- Feb 11, 2015
Being a public company has its advantages, even with the onerous reporting requirements it entails. Just ask the multifamily real estate investment trusts. Being publicly traded gives these REITs ready access to all forms of secured and unsecured financing, in addition to equity financing. Their executives say that this provides them a financing advantage, which is particularly useful in today’s low interest rate-induced highly competitive environment.
Jeffrey A. Friedman, chairman and CEO of Associated Estates Realty Corp., a suburban Cleveland-based REIT, explains, “If there is a property or a piece of land we want to buy, we can just write a check for it. We don’t have to wait for someone to come out and underwrite it or provide a loan commitment. Buyers that do need financing take longer to be able to commit. So sellers who are looking for certainty of closing would deal with many of us publicly traded REITs, because they know that we can deliver faster than a local or regional buyer.”
Preference for development
Given that intense competition for acquisitions means lower returns, these REITs tend to favor new development over acquisitions for their higher returns. For Associated Estates, development makes it easier to build in very specific locations and add certain features, particularly technology-related, in a way that is difficult to do by buying existing properties. The REIT, which has a significant presence in the Midwest, is engaged in development in Dallas; Bethesda, MD; Los Angeles and San Francisco.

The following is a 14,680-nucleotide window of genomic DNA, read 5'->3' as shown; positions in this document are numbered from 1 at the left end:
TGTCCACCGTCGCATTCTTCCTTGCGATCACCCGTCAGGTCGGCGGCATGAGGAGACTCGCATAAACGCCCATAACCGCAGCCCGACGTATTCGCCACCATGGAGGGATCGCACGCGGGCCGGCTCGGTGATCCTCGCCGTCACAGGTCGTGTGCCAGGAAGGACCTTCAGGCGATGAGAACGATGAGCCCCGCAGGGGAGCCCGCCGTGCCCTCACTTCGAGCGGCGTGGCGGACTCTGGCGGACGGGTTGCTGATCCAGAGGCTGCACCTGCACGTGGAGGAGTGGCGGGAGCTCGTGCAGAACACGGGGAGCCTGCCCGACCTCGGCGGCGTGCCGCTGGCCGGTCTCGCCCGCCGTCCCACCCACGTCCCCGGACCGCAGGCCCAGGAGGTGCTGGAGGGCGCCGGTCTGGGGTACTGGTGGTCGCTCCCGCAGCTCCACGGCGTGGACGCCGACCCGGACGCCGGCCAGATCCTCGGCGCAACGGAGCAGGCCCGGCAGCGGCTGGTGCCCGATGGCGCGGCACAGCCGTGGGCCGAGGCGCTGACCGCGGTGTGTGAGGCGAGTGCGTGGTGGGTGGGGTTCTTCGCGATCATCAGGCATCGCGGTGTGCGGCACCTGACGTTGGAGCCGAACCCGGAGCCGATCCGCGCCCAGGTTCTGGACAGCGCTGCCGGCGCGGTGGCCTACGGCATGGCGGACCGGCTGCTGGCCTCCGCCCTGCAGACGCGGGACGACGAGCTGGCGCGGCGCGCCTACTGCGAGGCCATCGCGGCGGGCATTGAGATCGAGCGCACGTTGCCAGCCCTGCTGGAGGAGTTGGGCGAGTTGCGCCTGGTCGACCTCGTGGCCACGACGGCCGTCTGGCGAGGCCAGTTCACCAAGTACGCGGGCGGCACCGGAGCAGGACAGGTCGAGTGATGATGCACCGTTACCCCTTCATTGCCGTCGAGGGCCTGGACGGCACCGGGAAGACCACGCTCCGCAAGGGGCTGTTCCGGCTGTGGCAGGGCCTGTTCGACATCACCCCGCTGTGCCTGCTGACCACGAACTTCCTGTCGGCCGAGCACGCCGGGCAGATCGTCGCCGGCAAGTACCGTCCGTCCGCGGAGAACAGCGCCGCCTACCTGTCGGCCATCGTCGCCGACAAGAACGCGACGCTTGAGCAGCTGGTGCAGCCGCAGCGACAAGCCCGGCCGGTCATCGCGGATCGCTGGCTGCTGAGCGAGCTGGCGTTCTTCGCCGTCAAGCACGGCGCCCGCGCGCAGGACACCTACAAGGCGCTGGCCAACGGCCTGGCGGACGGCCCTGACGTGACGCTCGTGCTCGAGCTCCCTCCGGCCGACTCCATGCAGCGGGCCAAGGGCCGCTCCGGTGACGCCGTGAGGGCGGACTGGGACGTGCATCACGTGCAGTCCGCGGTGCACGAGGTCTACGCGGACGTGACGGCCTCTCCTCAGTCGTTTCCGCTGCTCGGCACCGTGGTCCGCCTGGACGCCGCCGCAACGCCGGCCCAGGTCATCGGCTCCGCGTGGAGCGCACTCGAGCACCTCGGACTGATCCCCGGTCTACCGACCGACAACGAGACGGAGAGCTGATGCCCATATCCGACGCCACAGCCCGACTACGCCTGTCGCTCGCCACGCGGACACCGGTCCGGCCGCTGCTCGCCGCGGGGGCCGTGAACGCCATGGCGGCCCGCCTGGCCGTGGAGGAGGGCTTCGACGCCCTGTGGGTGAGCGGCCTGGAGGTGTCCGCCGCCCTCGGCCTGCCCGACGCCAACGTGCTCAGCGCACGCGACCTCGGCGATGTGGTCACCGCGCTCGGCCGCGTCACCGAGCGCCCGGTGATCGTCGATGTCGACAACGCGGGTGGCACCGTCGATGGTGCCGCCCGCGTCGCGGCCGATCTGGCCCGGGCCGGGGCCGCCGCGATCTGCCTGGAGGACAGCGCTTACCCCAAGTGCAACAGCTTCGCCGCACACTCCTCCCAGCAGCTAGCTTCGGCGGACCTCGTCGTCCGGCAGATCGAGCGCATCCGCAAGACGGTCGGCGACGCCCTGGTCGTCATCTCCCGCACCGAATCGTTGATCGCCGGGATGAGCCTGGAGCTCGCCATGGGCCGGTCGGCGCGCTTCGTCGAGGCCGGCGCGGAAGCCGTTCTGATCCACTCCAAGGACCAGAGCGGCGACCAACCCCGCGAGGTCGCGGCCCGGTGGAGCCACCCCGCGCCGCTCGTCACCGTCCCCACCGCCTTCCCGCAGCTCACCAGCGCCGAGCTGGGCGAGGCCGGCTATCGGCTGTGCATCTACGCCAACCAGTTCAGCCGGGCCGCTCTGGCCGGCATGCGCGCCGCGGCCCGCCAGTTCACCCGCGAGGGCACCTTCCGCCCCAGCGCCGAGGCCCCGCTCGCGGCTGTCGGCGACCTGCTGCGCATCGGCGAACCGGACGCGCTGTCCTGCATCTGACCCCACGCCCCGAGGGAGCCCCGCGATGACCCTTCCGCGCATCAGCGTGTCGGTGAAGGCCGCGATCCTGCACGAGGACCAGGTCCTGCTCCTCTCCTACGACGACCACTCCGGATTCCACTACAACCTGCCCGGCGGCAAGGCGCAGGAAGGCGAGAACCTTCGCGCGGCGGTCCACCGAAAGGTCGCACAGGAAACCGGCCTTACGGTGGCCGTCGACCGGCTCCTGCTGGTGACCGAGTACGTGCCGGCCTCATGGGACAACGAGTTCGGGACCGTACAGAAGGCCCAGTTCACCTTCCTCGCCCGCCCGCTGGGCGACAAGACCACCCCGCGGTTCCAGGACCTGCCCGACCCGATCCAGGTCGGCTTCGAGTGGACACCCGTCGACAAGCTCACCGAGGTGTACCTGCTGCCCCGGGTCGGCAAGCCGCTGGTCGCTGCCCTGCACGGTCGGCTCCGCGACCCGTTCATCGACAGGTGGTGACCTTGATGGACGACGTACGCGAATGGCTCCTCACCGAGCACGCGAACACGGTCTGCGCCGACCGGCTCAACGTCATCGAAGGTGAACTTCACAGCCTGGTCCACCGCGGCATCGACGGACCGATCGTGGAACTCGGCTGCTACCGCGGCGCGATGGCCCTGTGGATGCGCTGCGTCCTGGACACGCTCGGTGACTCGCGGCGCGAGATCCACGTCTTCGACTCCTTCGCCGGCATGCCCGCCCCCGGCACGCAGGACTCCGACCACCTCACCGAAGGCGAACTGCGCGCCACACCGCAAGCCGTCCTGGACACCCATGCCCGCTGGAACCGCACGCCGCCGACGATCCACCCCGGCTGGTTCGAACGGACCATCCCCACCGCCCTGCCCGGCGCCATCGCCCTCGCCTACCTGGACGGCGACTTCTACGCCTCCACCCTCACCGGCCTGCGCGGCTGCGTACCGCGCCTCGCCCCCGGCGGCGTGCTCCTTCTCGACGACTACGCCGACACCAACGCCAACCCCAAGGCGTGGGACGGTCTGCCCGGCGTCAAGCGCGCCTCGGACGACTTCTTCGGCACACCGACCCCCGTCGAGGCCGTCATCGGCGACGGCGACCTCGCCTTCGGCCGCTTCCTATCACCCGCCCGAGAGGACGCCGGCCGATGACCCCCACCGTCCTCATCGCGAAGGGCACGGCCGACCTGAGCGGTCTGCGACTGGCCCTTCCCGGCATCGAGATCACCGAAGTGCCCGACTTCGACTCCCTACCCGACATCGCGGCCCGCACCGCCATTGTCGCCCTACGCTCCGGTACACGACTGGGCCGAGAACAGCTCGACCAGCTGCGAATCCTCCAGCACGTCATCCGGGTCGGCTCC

Atlanta-based Post Properties, which has a Sunbelt focus, also prefers to go the development route in today’s environment. Dave Stockert, Post Properties president and CEO, says, “Yields are low across the board. So it is a very active market for acquisitions, and pricing is being bid up. One of the reasons we prefer to develop is because we can develop at a lower cost than what we can buy something at. When you buy something, you’re just basically paying market price.”
After owning a property for 10 years or more, Post Properties tends to sell it and reinvest the money in other developments, a strategy that led it to exit the New York City market in 2014 with the sale of two Manhattan properties to a condominium converter.
Houston-based Camden Property Trust, whose properties are located primarily across the U.S. “smile”—from the Mid-Atlantic and Florida to the Sunbelt and down to Southern California—is also geared more to developments than to acquisitions today. Ric Campo, Camden CEO, notes, “There are outsize deals to be had in development, which generally tend to be 100 to 200 basis points wide of what you can buy a property for, from a cap rate perspective.”
The company, which looks for pro-business markets with a high presence of educated millennials, strategically buys and sells properties with an eye to keeping the portfolio age to an average of 10 to 12 years. This way, Camden keeps its portfolio up-to-date with current trends and consumer needs.
While these REITs tend to favor development, Home Properties, a Rochester, N.Y.-based REIT whose area of operation is up and down the East Coast, is taking a different approach by exiting development activity.
According to Ed Pettinella, Home Properties president and CEO, “The good news for us is that there are 10 public companies, but the other nine are predominantly “A” quality and are heavily in development. We don’t do development, and we buy “C” and “B” quality properties. So we’re an enigma in the sector. When we are out competing for properties, we really don’t run into our peer group.”
Playing the financing advantage